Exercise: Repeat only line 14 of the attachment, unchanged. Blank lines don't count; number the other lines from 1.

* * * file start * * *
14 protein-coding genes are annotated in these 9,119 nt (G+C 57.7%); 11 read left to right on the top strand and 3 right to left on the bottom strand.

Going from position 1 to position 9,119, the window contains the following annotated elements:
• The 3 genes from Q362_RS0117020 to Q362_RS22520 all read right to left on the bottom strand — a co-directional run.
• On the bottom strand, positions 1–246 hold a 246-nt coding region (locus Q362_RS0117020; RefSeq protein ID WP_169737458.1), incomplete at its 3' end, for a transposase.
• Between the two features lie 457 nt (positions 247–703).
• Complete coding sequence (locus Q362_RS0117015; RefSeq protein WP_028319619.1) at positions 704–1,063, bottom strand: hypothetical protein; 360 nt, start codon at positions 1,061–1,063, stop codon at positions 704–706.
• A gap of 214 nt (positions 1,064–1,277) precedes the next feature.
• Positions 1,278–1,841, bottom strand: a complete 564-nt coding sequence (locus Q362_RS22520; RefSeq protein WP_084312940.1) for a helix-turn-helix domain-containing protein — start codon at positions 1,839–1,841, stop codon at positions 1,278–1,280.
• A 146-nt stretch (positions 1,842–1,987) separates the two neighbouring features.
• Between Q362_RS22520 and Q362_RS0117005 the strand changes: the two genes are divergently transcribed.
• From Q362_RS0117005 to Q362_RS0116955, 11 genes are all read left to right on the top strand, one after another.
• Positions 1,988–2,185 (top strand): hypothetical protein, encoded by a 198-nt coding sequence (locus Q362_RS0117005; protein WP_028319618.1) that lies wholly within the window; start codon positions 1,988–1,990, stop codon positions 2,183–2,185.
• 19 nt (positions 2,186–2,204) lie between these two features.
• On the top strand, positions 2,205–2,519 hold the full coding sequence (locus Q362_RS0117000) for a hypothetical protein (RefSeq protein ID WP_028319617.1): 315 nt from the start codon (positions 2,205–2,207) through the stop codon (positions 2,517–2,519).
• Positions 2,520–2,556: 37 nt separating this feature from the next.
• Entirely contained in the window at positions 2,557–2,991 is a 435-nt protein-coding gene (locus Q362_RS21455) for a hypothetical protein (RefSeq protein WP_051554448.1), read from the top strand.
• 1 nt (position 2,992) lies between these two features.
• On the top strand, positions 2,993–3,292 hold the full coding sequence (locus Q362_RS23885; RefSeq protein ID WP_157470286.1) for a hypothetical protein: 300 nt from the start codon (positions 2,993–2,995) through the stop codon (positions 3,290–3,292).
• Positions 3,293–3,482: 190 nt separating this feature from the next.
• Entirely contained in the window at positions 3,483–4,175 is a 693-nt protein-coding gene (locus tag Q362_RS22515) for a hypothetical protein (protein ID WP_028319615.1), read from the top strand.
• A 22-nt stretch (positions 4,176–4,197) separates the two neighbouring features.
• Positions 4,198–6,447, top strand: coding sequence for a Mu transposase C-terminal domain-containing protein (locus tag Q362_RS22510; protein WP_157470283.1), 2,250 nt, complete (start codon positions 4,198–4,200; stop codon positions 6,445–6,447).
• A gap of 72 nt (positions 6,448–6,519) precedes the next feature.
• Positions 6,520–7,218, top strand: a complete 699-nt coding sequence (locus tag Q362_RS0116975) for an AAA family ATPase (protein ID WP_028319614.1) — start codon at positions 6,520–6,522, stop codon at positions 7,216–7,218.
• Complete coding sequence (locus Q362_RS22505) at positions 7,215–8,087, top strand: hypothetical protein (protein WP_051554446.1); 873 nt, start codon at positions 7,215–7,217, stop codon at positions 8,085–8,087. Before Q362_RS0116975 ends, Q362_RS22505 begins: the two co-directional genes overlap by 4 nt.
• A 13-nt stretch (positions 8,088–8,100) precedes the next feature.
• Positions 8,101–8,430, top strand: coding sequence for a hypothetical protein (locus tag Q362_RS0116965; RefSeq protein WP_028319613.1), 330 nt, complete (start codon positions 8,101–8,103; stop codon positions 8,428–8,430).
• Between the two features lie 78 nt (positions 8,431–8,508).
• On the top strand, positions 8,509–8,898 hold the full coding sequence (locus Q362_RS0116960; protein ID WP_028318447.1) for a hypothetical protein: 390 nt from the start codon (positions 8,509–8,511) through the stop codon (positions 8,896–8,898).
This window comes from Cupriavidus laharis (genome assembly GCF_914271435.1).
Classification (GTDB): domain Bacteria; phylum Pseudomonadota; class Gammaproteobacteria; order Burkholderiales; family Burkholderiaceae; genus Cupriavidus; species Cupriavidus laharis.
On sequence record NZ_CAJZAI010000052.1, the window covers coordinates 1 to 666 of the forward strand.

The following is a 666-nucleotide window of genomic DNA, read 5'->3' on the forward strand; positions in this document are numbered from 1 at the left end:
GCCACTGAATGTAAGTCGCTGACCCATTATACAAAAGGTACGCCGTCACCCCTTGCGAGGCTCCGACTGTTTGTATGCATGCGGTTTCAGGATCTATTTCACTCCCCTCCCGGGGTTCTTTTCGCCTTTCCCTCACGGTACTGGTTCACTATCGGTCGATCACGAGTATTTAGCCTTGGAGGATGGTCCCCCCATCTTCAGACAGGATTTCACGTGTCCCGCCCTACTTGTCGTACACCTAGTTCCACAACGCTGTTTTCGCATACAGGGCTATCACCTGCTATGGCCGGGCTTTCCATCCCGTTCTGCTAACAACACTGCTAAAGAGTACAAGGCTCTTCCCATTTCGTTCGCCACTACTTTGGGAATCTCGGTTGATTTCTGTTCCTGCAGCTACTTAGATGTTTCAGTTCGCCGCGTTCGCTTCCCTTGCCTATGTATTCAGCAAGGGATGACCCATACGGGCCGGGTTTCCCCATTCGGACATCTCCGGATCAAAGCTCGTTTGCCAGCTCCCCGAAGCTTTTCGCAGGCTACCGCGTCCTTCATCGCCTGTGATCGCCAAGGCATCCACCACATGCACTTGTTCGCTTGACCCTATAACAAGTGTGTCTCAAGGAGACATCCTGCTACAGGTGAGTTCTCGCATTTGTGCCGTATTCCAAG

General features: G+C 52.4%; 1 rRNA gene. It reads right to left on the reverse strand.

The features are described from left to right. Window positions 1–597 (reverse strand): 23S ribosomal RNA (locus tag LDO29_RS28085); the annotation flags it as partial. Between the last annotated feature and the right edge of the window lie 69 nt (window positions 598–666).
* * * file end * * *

• On the top strand, positions 2,205–2,519 hold the full coding sequence (locus Q362_RS0117000) for a hypothetical protein (RefSeq protein ID WP_028319617.1): 315 nt from the start codon (positions 2,205–2,207) through the stop codon (positions 2,517–2,519).